Demise of the cheque “seriously impacting” care home residents

Monday July 3rd 2023


Saltgreens care home in Eyemouth.

Written by Local Democracy Reporter, Paul Kelly

A decision by Scottish Borders Council to cease the use of cheques “seriously limits” the needs of care home residents, a concerned Berwickshire councillor has warned.

Cheques are being discontinued across SBC and independent councillor James Anderson, who represents East Berwickhire, says this is proving problematic for care home residents and for care staff who rely on cheques on a regular basis.

In a question posed at a meeting of SBC, Mr Anderson asked what consultation took place to allow the decision to be made, adding: “What plans are in place to negate the negative consequential effects of this decision and why is it felt wise to move to a digital platform for all finances without adequate consultation with those this decision affects directly?”.

SBC say the use of cheques is still available at care homes but that alternative method of payments were being pursued.

Councillor Mark Rowley, the council’s executive member for Service Delivery and Transformation, said: “In terms of cheques a report was considered by the council’s senior management team in January 2022 detailing cheques issued by the council, along with the costs and the time-consuming work that the process entails.

“The recommendations in this report agreed that the council would routinely stop issuing cheques, unless there were no other options, and also to remove reference to cheques in our payment terms and to promote payment, where possible, through digital means.

“Despite a move from generating cheques in SBC and promoting other payment channels for our customers I can confirm that we have not stopped our customers ability to use cheques for payment – so we still accept cheques for payment to the council”.

Statistics reveal that in the year 2021/22 there were 2,276 cheques issued by SBC and in 2022/23 that figure had fallen to just 621.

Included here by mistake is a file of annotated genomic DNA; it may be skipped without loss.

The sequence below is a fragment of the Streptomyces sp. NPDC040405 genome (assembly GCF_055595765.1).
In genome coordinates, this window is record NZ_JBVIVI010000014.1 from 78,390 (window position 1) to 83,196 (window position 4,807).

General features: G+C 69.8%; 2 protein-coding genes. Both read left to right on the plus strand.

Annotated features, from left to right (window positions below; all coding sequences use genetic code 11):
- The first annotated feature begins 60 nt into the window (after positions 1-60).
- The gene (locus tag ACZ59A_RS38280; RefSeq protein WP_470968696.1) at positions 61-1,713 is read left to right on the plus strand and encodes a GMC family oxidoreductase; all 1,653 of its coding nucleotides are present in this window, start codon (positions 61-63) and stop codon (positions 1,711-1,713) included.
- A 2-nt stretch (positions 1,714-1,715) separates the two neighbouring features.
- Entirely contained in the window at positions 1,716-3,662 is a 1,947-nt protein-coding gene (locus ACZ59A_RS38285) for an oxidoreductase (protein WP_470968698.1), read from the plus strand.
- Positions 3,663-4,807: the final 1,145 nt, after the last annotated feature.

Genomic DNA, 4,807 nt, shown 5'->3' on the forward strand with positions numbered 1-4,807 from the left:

In terms of cheques received by SBC there has also been a fall over the same periods from 3,948 to 2,751.

Councillor Rowley added: “The move away from cheques is a national one. As a council we need to have alternatives in place to ensure that removal does not negatively impact on our customers.

“The move to digital payments has resulted in a number of benefits for customers and for SBC through quicker transactions, increased customer choice of payment methods and reduced risk of lost cheques.

“If there is a specific incident where this policy change is proving problematic for customers or staff it would be very helpful to identify specific reasons and we can then explore any improvements.

“Officers are willing to look at the cheques being used in care homes and find a different solution with perhaps payments being made to staff through Paypoint rather than cashing a cheque at a branch, of which there are going to be decreasingly few, mobile facility or direct payments to suppliers who offer services to residents such as hairdressing but this facility can still be provided if no practical alternatives exists.”

Councillor Anderson responded, saying: “At Saltgreens care home in Eyemouth there is an issue the staff have raised over the residents not being able to issue cheques for themselves, obviously if staff are to take responsibility for their money there are issues around that because the staff are not in charge of their finances”.

Tweet Share on Facebook  

Subscribe to the Midlothian View newsletter

Support Midlothian View from as little as £1. It only takes a minute. Thank you.

Comments are closed.